Through his cross of Burns, Scholl was able to construct a larger portrait of a operation whose principals, to further their sting, lived lavishly — consuming mountains of public money, driving “high-end” luxury cars, imbibing impressive quantities of food and drink, entertaining their marks aboard confiscated yachts, and staying only in the finest hotels. All of that, Burns testified, was necessary to further the image expected of them by the legislators and lobbyists they were after. When in Rome, etc.

The problem was that the resultant storyline blurred distinctions and gave the jurors, all stoutly working-class in appearance, a plausible alternative to the usual cops-and-robbers, Good vs Evil scenario. Romans here, Romans there, and just what, exactly, is the difference? Scholl forced an admission from Burns that a greedy Willis even put in for reward money in the aftermath of the Tennessee Waltz indictments.

Then there was the issue of how it came to pass that defendant Ford — not targeted on the front end of the operation, as the government readily conceded — ended up being a person of interest at all. That’s where Scholl made the government’s formal procedures appear most anomalous. How, in the jargon made locally famous in the Roscoe Dixon trial, did the senator become “predicated”? I.e., what fact established the prior disposition to commit crime that the FBI’s procedures called for and without evidence of which the entire pursuit of Ford and the avalanche of incriminating recordings might be invalidated?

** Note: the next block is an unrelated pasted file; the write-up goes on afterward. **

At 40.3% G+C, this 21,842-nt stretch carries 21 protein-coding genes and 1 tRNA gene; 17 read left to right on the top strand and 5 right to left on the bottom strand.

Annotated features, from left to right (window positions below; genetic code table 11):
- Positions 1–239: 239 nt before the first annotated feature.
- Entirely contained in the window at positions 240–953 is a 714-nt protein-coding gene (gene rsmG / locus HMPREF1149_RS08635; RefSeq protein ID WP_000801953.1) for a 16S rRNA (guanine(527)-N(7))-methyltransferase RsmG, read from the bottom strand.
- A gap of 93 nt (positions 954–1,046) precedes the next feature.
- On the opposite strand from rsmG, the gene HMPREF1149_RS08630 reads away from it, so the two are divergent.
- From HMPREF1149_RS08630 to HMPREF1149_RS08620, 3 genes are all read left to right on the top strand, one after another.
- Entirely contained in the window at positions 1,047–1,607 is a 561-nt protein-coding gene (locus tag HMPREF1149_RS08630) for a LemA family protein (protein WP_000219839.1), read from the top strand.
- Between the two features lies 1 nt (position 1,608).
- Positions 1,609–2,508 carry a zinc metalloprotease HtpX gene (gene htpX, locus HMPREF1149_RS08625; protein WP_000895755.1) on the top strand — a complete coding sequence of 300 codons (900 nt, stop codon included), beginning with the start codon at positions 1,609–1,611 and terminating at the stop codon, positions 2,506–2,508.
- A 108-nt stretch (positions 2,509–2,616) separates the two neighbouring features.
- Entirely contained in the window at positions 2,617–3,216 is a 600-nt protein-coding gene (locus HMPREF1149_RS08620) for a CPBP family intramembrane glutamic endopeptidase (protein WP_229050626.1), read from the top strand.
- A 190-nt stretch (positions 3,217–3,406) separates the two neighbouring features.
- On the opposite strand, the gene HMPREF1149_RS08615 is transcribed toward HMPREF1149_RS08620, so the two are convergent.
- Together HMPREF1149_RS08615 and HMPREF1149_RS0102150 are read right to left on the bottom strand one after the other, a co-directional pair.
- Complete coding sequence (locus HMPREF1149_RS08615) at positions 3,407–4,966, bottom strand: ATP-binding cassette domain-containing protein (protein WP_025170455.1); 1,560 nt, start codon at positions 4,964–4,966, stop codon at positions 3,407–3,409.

That issue formed the basis for much the afternoon’s Q and A, and it continued after jurors were dismissed for the day with a 30-minute sidebar that ended with both sides getting half a loaf apiece. The government won the right to present a recording in which Ford bragged to the FBI agents about receiving an expensive watch from local developer Rusty Hyneman. The idea was that he’d used his influence on Hyneman’s behalf and got that payoff for it. (One problem: As was already noted in a preliminary hearing, Ford didn’t get the job done for Hyneman up in Nashville.)

What the defense received from presiding Judge J. Daniel Breen might turn out to be an even more valuable gift, however — express permission to pursue the very defense of entrapment that had been denied Dixon. If Scholl is able to make that defense work, the multiple others which he also got license to pursue won’t be necessary — all those heaps of recordings and other evidence notwithstanding.

Be not mistaken: The smart money’s still on the government. But don’t be surprised if this trial turns out to be a closer contest than expected.